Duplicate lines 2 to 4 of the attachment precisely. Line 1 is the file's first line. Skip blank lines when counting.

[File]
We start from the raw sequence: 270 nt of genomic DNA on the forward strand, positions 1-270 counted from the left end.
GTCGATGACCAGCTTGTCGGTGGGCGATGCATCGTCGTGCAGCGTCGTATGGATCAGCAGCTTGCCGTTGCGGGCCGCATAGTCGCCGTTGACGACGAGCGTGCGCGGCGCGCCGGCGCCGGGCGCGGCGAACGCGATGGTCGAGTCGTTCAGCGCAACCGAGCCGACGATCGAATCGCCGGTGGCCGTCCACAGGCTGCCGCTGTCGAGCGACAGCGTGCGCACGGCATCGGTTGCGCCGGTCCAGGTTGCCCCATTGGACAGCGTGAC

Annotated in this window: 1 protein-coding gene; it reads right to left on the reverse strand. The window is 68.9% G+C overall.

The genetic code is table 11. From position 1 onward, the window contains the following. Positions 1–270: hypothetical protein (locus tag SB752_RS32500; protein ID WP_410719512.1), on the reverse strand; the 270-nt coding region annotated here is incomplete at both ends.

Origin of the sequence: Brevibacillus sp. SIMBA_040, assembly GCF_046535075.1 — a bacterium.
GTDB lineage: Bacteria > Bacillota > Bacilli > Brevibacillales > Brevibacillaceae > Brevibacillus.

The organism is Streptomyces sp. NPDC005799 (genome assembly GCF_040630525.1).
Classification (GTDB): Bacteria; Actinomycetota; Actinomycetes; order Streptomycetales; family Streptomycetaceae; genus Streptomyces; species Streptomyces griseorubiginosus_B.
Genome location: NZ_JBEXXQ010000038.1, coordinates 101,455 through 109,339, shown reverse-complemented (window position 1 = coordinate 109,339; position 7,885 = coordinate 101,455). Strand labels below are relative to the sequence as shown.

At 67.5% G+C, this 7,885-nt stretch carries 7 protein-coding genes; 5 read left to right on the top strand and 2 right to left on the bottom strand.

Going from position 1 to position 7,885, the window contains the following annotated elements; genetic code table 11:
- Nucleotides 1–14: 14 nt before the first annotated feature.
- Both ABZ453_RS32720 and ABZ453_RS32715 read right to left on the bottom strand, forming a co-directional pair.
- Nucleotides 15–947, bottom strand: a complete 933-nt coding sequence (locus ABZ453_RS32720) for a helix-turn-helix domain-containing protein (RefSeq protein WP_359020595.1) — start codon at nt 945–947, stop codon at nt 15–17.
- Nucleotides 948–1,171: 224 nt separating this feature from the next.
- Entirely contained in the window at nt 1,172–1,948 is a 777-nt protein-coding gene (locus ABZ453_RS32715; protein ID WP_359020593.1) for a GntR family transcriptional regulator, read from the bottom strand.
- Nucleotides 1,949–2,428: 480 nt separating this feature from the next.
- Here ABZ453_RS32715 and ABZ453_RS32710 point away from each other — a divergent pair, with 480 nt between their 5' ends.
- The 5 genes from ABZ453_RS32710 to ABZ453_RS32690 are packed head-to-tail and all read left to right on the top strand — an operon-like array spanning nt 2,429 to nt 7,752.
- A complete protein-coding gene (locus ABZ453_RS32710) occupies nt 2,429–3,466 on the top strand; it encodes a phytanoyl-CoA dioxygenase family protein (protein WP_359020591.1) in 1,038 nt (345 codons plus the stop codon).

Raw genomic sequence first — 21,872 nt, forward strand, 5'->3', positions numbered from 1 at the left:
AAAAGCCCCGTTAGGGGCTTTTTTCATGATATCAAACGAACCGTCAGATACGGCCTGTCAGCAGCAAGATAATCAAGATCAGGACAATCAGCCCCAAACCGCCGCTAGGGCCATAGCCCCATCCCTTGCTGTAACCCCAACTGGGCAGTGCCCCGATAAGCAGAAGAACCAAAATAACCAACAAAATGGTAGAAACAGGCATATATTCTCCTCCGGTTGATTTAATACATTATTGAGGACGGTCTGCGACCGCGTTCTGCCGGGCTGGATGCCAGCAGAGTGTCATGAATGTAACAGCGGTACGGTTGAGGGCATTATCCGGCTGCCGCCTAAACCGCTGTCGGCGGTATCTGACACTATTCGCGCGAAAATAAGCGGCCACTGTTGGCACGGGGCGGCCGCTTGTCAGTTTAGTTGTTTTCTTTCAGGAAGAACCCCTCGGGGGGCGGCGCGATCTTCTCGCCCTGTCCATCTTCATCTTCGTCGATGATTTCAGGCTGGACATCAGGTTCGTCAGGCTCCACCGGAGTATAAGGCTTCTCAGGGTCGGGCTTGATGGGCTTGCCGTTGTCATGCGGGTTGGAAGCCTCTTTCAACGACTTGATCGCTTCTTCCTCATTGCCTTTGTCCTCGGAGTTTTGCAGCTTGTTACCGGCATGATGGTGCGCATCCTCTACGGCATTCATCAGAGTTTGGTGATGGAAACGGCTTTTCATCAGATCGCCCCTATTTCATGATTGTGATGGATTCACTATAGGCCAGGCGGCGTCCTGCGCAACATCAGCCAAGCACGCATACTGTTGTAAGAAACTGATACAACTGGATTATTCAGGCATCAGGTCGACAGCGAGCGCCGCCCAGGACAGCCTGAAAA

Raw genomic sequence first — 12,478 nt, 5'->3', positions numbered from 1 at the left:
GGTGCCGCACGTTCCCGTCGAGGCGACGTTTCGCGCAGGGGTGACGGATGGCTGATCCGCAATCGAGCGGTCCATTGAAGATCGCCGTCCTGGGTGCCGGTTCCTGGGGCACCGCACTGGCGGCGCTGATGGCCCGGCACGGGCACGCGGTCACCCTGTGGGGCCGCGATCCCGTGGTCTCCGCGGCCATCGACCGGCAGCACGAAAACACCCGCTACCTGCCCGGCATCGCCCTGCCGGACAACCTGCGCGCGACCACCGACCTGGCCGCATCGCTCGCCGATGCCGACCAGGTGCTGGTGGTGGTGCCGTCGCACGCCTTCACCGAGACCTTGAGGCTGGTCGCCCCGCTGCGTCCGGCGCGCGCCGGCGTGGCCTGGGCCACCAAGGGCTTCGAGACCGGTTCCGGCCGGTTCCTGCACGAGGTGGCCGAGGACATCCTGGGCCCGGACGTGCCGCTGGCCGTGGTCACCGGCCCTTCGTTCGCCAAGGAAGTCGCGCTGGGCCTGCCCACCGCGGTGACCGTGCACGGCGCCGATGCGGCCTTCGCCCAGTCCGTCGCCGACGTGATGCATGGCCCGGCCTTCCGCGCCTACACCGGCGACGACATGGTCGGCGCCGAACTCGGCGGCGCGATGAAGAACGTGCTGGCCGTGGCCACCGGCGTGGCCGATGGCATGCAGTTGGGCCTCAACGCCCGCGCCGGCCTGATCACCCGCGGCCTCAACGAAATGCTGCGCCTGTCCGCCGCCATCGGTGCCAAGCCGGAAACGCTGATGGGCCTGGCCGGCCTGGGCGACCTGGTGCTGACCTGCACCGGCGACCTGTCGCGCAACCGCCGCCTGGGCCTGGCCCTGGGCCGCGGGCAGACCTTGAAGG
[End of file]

GTCGATGACCAGCTTGTCGGTGGGCGATGCATCGTCGTGCAGCGTCGTATGGATCAGCAGCTTGCCGTTGCGGGCCGCATAGTCGCCGTTGACGACGAGCGTGCGCGGCGCGCCGGCGCCGGGCGCGGCGAACGCGATGGTCGAGTCGTTCAGCGCAACCGAGCCGACGATCGAATCGCCGGTGGCCGTCCACAGGCTGCCGCTGTCGAGCGACAGCGTGCGCACGGCATCGGTTGCGCCGGTCCAGGTTGCCCCATTGGACAGCGTGAC

Annotated in this window: 1 protein-coding gene; it reads right to left on the reverse strand. The window is 68.9% G+C overall.

The genetic code is table 11. From position 1 onward, the window contains the following. Positions 1–270: hypothetical protein (locus tag SB752_RS32500; protein ID WP_410719512.1), on the reverse strand; the 270-nt coding region annotated here is incomplete at both ends.